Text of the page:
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Guest ColumnistOpinionProperty

Annulment of fraudulent transfer

Actions for the alienation of movable or immovable property made by a debtor aiming to defraud a creditor are considered as fraudulent acts and as such they may be annulled through a court order. A prerequisite is the existence of a court judgment for the debt as well as the existence of fraudulent acts against the judgment creditor, regardless of whether they were made before or after the filing of the action on the basis of which the judgment was issued.

Acts aiming to defraud the creditor are, inter alia, the donation, transfer, encumbrance or alienation to the benefit of a third person, of any asset of the judgement debtor, provided that they are made for the purpose of preventing or delaying the satisfaction of the judgment debt. The debtor’s intention is the determining factor to ascertain whether the transfer or disposal will be considered fraudulent. According to the law, unless evidence to the contrary is provided, the donation, transfer or encumbrance of a property were made to defraud the judgment creditor. The burden of proof in such cases is on the debtor in addition to the person acquiring the property, who must show he acted in good faith.

The relevant legislative provisions aim to secure the property of the judgment debtor, to remain available for the enforcement of the court judgment and the satisfaction of the judgment debt. The Supreme Court, in a judgment issued on 28.9.2018, states that the court can annul a fraudulent transfer and can order the cancellation of the registration and the re-registration of the property in the name of the debtor, with the simultaneous registration of the judgment debt as a charge over the property. The Supreme Court added that there are similar provisions stating that any donation, sale etc with an aim to prevent or delay the creditors will be considered as fraudulent, by presumption. Moreover, the Bankruptcy Law provides that any disposal of property which is not due to marriage or to the benefit of a purchaser in good faith and with a legitimate consideration shall be void if the disposal was made within two years of the bankruptcy being declared or if the person disposing them has been declared bankrupt at any time after the disposal and within a period of 10 years.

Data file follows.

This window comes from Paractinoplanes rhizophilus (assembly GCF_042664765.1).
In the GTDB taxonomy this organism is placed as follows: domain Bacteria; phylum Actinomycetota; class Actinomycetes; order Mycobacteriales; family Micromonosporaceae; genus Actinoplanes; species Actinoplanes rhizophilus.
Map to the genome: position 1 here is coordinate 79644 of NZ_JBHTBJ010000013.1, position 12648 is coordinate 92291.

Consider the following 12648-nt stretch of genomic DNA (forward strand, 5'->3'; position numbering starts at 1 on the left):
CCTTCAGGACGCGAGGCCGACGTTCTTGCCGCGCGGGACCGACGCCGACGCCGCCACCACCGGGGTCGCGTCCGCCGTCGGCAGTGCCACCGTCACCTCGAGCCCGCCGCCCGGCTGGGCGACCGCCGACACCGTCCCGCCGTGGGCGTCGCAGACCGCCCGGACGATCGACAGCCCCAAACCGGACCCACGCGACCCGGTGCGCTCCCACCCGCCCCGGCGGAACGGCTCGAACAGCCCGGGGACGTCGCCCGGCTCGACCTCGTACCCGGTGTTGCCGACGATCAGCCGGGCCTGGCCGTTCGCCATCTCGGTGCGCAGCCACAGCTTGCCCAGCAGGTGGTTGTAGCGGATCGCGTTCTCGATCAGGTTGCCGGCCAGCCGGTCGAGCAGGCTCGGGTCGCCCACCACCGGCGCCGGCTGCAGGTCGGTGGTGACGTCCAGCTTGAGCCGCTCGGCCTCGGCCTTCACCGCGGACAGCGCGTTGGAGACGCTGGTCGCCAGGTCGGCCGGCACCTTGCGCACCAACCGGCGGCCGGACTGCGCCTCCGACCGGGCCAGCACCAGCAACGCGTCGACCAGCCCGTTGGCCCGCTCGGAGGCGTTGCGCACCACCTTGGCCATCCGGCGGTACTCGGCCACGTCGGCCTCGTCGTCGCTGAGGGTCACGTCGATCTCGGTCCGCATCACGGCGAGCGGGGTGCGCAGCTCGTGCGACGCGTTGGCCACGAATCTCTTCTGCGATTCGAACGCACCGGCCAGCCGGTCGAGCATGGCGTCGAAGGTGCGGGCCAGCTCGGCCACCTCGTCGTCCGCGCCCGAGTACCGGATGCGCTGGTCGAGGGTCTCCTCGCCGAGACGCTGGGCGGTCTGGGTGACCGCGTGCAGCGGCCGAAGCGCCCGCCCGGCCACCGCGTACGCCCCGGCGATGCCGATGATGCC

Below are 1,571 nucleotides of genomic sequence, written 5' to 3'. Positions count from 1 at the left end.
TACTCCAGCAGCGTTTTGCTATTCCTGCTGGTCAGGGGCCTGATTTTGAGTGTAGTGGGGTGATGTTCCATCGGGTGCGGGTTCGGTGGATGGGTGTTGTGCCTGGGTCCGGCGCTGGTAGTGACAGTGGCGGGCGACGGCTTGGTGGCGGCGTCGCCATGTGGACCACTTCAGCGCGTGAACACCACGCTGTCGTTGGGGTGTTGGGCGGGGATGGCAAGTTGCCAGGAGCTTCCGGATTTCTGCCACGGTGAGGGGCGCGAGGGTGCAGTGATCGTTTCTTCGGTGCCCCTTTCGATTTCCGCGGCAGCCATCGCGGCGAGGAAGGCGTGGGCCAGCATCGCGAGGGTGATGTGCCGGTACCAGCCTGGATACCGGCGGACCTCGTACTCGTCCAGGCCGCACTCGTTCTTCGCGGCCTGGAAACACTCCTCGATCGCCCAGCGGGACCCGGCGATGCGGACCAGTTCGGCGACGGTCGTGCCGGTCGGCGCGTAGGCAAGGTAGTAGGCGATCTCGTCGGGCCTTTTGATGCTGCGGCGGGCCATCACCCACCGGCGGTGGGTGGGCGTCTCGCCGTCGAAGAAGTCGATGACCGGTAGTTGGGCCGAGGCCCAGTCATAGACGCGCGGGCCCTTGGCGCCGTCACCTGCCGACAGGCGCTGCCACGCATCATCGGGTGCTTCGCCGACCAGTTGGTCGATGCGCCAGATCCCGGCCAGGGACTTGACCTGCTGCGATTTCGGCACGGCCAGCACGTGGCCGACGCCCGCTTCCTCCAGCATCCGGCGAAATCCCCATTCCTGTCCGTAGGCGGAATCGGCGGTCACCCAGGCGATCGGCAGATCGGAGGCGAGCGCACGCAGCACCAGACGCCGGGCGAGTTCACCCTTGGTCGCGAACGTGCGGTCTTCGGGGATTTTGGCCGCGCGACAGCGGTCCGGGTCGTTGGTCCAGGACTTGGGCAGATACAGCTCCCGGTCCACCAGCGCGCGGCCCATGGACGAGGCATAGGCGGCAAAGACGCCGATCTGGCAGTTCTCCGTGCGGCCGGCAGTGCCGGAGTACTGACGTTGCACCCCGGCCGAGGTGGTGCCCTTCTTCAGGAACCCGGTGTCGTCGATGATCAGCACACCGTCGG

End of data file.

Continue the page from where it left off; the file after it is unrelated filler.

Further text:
The only defence that may be put forward in these cases by the accused is to prove that the said act was made to a relative or a purchaser in good faith and without any intention to prevent or delay the creditor in the recovery of the judgment debt. A relative under the law may be the father, mother, spouse, child, grandchild, brother or sister and bona fide is considered (i) in relation to an act made for the benefit of a relative, any transfer or encumbrance made for a reasonable consideration, including the exchange with a property of equal value or a transfer or encumbrance made for the purpose of education, medical treatment or rehabilitation of that person, and (ii) in relation to an act made to the benefit of a purchaser, any transfer or encumbrance which is made for a reasonable consideration.

For the court to issue an annulment order, the judgment creditor must file an application in the context of the action under which the judgment was issued. The court, in such a case, may declare void any fraudulent transfer, encumbrance or alienation of the asset by any debtor, considering the interests of any bona fide third person. The latter, having acted in good faith without being aware of the intentions and actions of the debtor and having paid a reasonable consideration for the acquisition or encumbrance of the property, should not be concerned.

George Coucounis is a lawyer specialising in the Immovable Property Law, based in Larnaca, Tel: 24 818288, [email protected],

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